6 January 1924, Cleveland County, North Carolina, USA. Scruggs was raised in the Appalachian Mountains, and learned to play banjo from the age of five. In 1944, he joined Bill Monroes Bluegrass Boys, where he perfected his three-finger banjo technique. He later left with fellow member Lester Flatt, to form the Foggy Mountain Boys in 1948. They enjoyed a long career spanning 20 years, and were reportedly only outsold during the 60s, on CBS Records, by Johnny Cash. The duo became synonymous with their recordings of Foggy Mountain Breakdown, which was used in the filmBonnie And Clyde and The Ballad Of Jed Clampett, which was the theme tune for the television seriesThe Beverly Hillbillies.
In 1969, after Flatt and Scruggs parted company, the Earl Scruggs Revue was formed featuring Earl (banjo, vocals), and his sons, Randy (b. 3 August 1953, Nashville, Tennessee, USA; lead guitar, slide guitar, bass, vocals), Gary (b. 18 May 1949, Knoxville, Tennessee, USA; bass, harmonica, vocals), Steve (b. 8 February 1958, Nashville, Tennessee, USA, d. 23 September 1992; guitar), plus Josh Graves (dobro, guitar, vocals) and Jody Maphis (b. 18 August 1954; drums, vocals). His Family And Friends, which comes from a 1971 National Educational Television Soundtrack, included guest appearances by Bob Dylan, Joan Baez and the Byrds. Anniversary Special, Volume 1 included a broad line-up from the music scene, including Roger McGuinn and Dan Fogelberg. Graves left the group during the mid-70s to pursue a solo career. Scruggs innovation in taking traditional fiddle tunes and transposing them for playing on banjo helped push back the boundaries of bluegrass, and paved the way for the later newgrass revival.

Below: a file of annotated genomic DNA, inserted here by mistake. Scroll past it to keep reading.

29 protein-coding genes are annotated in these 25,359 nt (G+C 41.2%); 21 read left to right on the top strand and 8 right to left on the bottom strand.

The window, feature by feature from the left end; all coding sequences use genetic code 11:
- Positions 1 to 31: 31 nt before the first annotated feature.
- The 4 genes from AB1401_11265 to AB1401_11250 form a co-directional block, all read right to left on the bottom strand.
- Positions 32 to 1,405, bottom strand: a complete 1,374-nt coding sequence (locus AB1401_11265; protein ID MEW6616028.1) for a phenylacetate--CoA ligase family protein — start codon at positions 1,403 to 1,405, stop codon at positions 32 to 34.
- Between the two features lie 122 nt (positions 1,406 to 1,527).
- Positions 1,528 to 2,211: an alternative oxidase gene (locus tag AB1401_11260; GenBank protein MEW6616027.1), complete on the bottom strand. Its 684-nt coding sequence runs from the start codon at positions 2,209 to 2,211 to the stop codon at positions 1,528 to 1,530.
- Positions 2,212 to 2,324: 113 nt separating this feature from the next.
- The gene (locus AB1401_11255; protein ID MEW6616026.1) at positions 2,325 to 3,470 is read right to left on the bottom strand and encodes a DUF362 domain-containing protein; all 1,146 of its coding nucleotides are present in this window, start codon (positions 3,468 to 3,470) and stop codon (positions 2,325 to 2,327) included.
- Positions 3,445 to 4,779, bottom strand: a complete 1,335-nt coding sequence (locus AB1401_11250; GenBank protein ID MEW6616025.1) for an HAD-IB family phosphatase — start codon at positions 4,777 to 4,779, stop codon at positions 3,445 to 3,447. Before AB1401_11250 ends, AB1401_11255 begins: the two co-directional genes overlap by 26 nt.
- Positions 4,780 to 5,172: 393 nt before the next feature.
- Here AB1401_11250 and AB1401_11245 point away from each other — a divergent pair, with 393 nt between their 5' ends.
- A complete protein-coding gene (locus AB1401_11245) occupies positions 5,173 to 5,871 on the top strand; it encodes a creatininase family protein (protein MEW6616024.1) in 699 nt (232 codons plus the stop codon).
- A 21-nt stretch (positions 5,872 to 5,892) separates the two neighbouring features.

Source: The Encyclopedia of Popular Music by Colin Larkin. Licensed from Muze.